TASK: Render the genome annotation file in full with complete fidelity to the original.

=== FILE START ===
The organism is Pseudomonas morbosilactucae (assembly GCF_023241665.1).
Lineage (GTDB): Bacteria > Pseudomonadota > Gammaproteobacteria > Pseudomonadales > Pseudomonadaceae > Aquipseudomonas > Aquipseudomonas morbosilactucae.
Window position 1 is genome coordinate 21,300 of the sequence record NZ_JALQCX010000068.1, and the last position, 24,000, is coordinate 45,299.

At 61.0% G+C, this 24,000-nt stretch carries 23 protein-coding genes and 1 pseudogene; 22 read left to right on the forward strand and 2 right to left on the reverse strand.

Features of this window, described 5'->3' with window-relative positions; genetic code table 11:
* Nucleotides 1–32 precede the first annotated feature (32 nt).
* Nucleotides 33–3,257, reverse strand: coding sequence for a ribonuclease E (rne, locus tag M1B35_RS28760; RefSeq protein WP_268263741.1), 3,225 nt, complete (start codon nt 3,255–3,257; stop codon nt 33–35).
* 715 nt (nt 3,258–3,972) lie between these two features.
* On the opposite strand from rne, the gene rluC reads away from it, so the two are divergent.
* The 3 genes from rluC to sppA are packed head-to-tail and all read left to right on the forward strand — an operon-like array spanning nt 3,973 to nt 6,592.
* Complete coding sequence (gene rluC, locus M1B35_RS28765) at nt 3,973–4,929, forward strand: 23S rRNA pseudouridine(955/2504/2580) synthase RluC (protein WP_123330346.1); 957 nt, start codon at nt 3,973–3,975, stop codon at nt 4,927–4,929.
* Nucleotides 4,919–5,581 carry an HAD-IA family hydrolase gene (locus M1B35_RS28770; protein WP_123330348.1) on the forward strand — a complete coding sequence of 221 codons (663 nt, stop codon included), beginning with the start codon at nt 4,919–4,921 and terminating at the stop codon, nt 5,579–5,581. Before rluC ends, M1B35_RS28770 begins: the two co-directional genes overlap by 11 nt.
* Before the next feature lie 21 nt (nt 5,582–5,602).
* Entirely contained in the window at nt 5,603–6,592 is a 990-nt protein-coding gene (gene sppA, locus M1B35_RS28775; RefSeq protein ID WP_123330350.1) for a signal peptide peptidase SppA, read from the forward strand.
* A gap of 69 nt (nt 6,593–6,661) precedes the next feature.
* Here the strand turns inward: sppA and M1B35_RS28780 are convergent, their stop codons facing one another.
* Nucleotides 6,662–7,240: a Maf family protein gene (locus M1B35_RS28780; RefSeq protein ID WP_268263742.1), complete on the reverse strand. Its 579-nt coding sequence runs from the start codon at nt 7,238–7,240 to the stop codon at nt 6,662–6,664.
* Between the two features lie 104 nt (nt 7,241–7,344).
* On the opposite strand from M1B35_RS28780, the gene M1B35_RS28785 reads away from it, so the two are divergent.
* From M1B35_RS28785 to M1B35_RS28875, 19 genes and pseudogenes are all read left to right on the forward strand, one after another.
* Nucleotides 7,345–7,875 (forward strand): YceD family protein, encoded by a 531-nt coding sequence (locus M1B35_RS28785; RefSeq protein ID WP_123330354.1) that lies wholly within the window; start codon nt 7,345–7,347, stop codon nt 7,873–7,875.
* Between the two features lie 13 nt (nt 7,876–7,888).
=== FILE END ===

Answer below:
The organism is Pseudomonas morbosilactucae (assembly GCF_023241665.1).
Lineage (GTDB): Bacteria > Pseudomonadota > Gammaproteobacteria > Pseudomonadales > Pseudomonadaceae > Aquipseudomonas > Aquipseudomonas morbosilactucae.
Window position 1 is genome coordinate 21,300 of the sequence record NZ_JALQCX010000068.1, and the last position, 24,000, is coordinate 45,299.

At 61.0% G+C, this 24,000-nt stretch carries 23 protein-coding genes and 1 pseudogene; 22 read left to right on the forward strand and 2 right to left on the reverse strand.

Features of this window, described 5'->3' with window-relative positions; genetic code table 11:
* Nucleotides 1–32 precede the first annotated feature (32 nt).
* Nucleotides 33–3,257, reverse strand: coding sequence for a ribonuclease E (rne, locus tag M1B35_RS28760; RefSeq protein WP_268263741.1), 3,225 nt, complete (start codon nt 3,255–3,257; stop codon nt 33–35).
* 715 nt (nt 3,258–3,972) lie between these two features.
* On the opposite strand from rne, the gene rluC reads away from it, so the two are divergent.
* The 3 genes from rluC to sppA are packed head-to-tail and all read left to right on the forward strand — an operon-like array spanning nt 3,973 to nt 6,592.
* Complete coding sequence (gene rluC, locus M1B35_RS28765) at nt 3,973–4,929, forward strand: 23S rRNA pseudouridine(955/2504/2580) synthase RluC (protein WP_123330346.1); 957 nt, start codon at nt 3,973–3,975, stop codon at nt 4,927–4,929.
* Nucleotides 4,919–5,581 carry an HAD-IA family hydrolase gene (locus M1B35_RS28770; protein WP_123330348.1) on the forward strand — a complete coding sequence of 221 codons (663 nt, stop codon included), beginning with the start codon at nt 4,919–4,921 and terminating at the stop codon, nt 5,579–5,581. Before rluC ends, M1B35_RS28770 begins: the two co-directional genes overlap by 11 nt.
* Before the next feature lie 21 nt (nt 5,582–5,602).
* Entirely contained in the window at nt 5,603–6,592 is a 990-nt protein-coding gene (gene sppA, locus M1B35_RS28775; RefSeq protein ID WP_123330350.1) for a signal peptide peptidase SppA, read from the forward strand.
* A gap of 69 nt (nt 6,593–6,661) precedes the next feature.
* Here the strand turns inward: sppA and M1B35_RS28780 are convergent, their stop codons facing one another.
* Nucleotides 6,662–7,240: a Maf family protein gene (locus M1B35_RS28780; RefSeq protein ID WP_268263742.1), complete on the reverse strand. Its 579-nt coding sequence runs from the start codon at nt 7,238–7,240 to the stop codon at nt 6,662–6,664.
* Between the two features lie 104 nt (nt 7,241–7,344).
* On the opposite strand from M1B35_RS28780, the gene M1B35_RS28785 reads away from it, so the two are divergent.
* From M1B35_RS28785 to M1B35_RS28875, 19 genes and pseudogenes are all read left to right on the forward strand, one after another.
* Nucleotides 7,345–7,875 (forward strand): YceD family protein, encoded by a 531-nt coding sequence (locus M1B35_RS28785; RefSeq protein ID WP_123330354.1) that lies wholly within the window; start codon nt 7,345–7,347, stop codon nt 7,873–7,875.
* Between the two features lie 13 nt (nt 7,876–7,888).